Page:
WAVE HILL, Riverdale

by Kevin Walsh

I feel like a holiday weekend off to rest, so I’ll employ some unused photos from my last trip to Wave Hill on Independence Avenue in Riverdale, Bronx, which happened in October 2020 in near-perfect weather. I have the pictures in a photo gallery, so you know the drill, simply click on any image to get a larger version.

The Wave Hill Center for Environmental Studies was founded by conservationist George Walbridge Perkins, who bought the 28-acre estate in the early 20th Century. Over the years its mansion has been rented to Theodore Roosevelt’s family (Teddy was 12), Mark Twain, William Makepeace Thackeray and conductor Arturo Toscanini. The Perkins family gave Wave Hill to New York City as a gift in 1960. Don’t be fooled by its ponderous name; it is a true urban getaway and New York City’s best exploitation of the marvelous New Jersey Palisades across the river. I first visited in 1988 and have been returning off and on since then.

Wave Hill is surprisingly difficult to approach by car or on foot. Only one street, West 249th, makes it through from the Henry Hudson Parkway all the way to the front gate at Independence Avenue, and the curving street is often choked with vehicles and walkers alike making their way there in all months of the year.

ForgottenTour #11 back in 2003 had a memorable day at Wave Hill but I’m reluctant to bring another tour back because of the extra charge.

The gardens’ centerpiece is the imposing mansion, also known as Wave Hill, built in 1844 from locally quarried stone for William Lewis Morris. One of its large, sun-drenched rooms was an armor hall built by zoologist/historian Bradford Dean, curator of armament exhibits at the Metropolitan Museum and also of reptiles and fishes at the American Museum of Natural History in the early 1900s. Don’t miss the mural by designer/author Maria Kalman depicting the grounds in the Perkins Visitors Center; art exhibits are a Wave Hill staple.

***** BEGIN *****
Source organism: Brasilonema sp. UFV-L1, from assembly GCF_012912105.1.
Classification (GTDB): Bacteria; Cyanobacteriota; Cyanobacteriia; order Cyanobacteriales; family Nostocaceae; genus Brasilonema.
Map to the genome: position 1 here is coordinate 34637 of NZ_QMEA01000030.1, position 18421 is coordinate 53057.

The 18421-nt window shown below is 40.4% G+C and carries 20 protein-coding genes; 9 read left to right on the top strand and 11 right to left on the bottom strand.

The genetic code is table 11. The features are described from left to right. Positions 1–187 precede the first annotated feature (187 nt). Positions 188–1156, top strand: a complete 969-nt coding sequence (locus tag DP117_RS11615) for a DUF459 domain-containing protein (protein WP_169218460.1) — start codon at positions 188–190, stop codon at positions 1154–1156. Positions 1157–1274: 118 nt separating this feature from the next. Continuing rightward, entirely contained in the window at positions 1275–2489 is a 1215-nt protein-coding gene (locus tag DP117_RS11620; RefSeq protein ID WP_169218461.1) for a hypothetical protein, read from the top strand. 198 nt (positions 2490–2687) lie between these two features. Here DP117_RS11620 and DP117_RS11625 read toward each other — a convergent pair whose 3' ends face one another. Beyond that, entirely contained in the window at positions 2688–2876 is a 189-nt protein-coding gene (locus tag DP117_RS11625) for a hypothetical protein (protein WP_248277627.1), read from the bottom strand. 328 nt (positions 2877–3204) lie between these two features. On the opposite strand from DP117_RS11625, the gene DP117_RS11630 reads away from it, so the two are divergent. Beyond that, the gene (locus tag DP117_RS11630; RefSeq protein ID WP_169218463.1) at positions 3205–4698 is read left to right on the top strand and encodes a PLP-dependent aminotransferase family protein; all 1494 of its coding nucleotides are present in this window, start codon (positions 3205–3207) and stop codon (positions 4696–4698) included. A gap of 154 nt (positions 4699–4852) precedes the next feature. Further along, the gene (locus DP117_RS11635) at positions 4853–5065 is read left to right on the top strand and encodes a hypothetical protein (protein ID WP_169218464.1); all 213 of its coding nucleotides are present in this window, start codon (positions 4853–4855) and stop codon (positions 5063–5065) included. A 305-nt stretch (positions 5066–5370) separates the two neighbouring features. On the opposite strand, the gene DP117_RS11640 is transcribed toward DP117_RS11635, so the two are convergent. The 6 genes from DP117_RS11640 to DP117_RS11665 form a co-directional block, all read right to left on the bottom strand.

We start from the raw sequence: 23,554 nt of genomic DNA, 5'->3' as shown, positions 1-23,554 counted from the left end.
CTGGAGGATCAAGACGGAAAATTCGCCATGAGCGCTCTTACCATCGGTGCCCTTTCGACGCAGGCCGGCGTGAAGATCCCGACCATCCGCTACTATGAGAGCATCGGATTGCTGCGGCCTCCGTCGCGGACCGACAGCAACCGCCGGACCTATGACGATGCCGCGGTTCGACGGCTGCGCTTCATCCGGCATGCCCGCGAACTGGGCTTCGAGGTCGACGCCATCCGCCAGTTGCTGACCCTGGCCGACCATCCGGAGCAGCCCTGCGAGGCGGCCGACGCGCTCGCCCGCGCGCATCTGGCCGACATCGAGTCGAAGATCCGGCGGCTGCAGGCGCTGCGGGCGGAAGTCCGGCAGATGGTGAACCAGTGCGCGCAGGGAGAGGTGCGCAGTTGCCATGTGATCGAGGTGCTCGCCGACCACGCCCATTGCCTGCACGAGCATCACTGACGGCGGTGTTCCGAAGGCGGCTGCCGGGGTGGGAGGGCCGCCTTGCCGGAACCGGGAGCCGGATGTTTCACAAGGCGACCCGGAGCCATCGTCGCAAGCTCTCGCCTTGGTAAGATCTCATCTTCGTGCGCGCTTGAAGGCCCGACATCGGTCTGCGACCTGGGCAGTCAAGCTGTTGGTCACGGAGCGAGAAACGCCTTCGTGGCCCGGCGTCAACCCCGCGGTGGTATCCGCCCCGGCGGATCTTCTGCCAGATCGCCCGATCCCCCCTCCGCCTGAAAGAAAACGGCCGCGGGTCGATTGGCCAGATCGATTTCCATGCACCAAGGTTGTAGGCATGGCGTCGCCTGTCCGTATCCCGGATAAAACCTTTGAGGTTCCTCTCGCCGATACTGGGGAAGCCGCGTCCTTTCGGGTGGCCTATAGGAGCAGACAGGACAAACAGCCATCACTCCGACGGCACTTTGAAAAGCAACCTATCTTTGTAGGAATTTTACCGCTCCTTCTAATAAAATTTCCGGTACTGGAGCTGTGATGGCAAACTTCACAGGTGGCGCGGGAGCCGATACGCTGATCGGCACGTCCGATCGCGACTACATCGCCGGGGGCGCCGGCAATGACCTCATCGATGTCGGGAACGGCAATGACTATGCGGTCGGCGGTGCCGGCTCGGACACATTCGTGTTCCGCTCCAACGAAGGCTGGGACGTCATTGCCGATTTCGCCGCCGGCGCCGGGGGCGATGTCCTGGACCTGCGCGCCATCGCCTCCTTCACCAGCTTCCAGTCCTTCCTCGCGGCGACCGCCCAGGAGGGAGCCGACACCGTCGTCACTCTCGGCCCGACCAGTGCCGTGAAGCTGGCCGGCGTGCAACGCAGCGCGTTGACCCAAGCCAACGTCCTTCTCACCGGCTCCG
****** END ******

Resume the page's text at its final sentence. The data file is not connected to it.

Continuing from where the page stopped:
The adjacent Georgian Revival Glyndor House was constructed by the Perkins family after the original Glyndor was struck by lightning in 1926.

You will be tempted to spend most of your time strolling the grounds: the flower garden with year-round exhibits; the Italian pergola facing the Hudson, draped with every possible flora you can think of…even cacti; the aquatic garden, with its lilies and lotus; the 10-acre woodlands; the greenhouses and palm houses with their collections of tropical plants; the rock garden with its multitudes of small, brilliantly-colored blooms; and herb and wildflower gardens.

Wave Hill is open to the public 6 days a week (except Monday) and is free on Tuesday. For information, check www.wavehill.org.

If the Wave Hill visit hasn’t taken up the entire day you may want to wander up Independence Avenue to West 252nd Street, then turn left and wander down twisting, turning Sycamore Avenue to take a look at the landmarked Stonehurst at 5225, built in 1858 for importer William Cromwell and sold in 1859 to paint manufacturer Robert Colgate. The house looks like its name, with gray stone construction.

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1 comment

redstaterefugee July 3, 2022 - 10:30 am

Wave Hill bears a striking similarity to the Boyce Thompson Arboretum in Superior, AZ. The lowest common denominator is the elevation of both.

I’d love to know Wave Hill’s technique for the survival of its cactus collection over the long NY winter


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